The first thing to slow down your WordPress website is images. That being said, image optimization for WordPress should be the first thing you focus on when you want to improve the speed of your site.
The image files you display on the site can be standard images, or elements of your site’s design, or backgrounds, or anything else.
Basically, every file that ends with a JPG, PNG, or GIF, and is served to visitors through your website, contributes to the overall loading time of the whole thing. And the effect of the images is really important.
I might even say, massively important. In fact, most of the bandwidth of your website, I mean the amount of data your site sends to the visitors, is consumed by images.
If there’s only one thing you should be doing to improve the speed of your site, it’s optimizing your images. Doing just that can cut your site’s loading time by 50% or more.
Okay, so how to do it? In this article, I’ll show you that in just 6 simple steps. Learn more about Image SEO.
What is Image Optimization?
Image optimization is a technique for conserving and transmitting photos in the shortest file size feasible while maintaining image quality.
While the procedure appears to be complicated, it is actually pretty simple these days. You may automatically compress photographs by up to 80% without sacrificing image quality by using one of the various image optimization plugins and tools available.
Image Optimization for WordPress Technique to Increase Website Speed
Step 1 : Use an Image Optimization Plugin WordPress
The trick with image optimization plugins is that they improve website performance by reducing the size of the images you have on the site, but the smaller images obtained do not differ in quality from the original.
In short – same quality, smaller size, and perfect solution. Now, there are many WordPress plugins for that. What I recommend, however, is a service called Optimole.
The reason I like it so much is that it offers end-to-end image processing, which means that the actual processing of the images doesn’t happen on your own server, but is transferred to a dedicated server.
To get the plugin, simply search for it in the plugin repository on your dashboard, then install and activate it as you would with any other plugin.
Once the plugin is installed, you can access its settings and features by going to Media / Optimole here. To gain access to this free image optimization service, you will need an API key from optimole.com.
So, first of all, go to optimole official website, register, and click; Email API Key, then go to Inbox and open Incoming Message from Chief Optimole.
Copy the API key, go back to your dashboard, paste the key in this field and then click Connect to Optimole service here.
Once the service is connected it will intercept every image you upload to WordPress and optimize it automatically.
Remember that you have free access to an account at optimole.com where you can see the number of optimized images, the average compression of the images, and even more.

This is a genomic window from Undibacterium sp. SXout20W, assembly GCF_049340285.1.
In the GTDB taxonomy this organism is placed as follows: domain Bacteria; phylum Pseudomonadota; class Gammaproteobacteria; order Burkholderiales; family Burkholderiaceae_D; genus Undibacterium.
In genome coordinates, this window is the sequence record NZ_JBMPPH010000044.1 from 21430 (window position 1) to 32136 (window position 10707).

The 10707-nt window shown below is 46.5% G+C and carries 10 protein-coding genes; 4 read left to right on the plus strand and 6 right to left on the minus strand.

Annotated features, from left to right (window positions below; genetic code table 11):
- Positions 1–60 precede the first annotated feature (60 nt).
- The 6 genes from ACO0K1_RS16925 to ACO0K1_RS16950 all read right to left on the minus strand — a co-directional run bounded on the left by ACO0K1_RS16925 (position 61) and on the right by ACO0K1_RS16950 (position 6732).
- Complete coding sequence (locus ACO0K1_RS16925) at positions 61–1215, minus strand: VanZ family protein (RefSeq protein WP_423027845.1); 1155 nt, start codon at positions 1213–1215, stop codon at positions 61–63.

After a while, you can go to the Traffic tab and see some data about the last optimized images. I just install this plugin so don’t have any traffic after 24 hours you can see the traffic here.
All your domains managed through this account will be displayed here in the White List Domains tab, where you can also add new domains.
Just remember to install the plugin on each website and connect to it using the same API key on your dashboard.
Step 2 : Lazy Load Your Images
What is Lazy Load?
Lazy loading is all about taking your images and displaying them on the page if the visitor scrolls down enough to actually see them. The default configuration in WordPress is to load images quickly.
It is unnecessary. Lazy loading ensures that an image is loaded only when it enters the viewport of the visitor. And again, this is something that can be done with plugins.
The good news is that Optimole does this and it’s free. To make sure that feature is enabled on your site, go to WordPress Dashboard Optimole Settings and check if this switch is on.
In addition, you can enable the image replacement functionality, which replaces all image URLs on your website with those optimized by Optimole.
Finally, you can set the default resizing values here for all images with sizes greater than these values, and you can set the compression level to Low, Medium, High, or Automatic.
Remember that high compression may result in a small loss of image quality.
So, choose the most suitable value for your images. Once you have done everything, save the changes and you are good to go.
Step 3 : Generate custom images on the fly
Sounds fancy, but it’s really a simple concept. Here’s the thing, if you wanted to display a chart or graph on your site, the standard way to do it was to create the chart in Excel, save it as an image, and then post it to the site.
Sure, it works, but it takes up a lot of disk space, and thus, bandwidth. A more optimized solution is to use a plugin for this. A plugin like Visualizer: Charts and Graphs.
It’s free, and it gives you a straightforward way to create, manage, and embed interactive charts in your WordPress posts and pages. “Interactive” is the keyword here – your visitors will be able to click on different parts of the chart and see some more details.
So this is how you can cut your loading time by 50% by deciding how you handle your site images.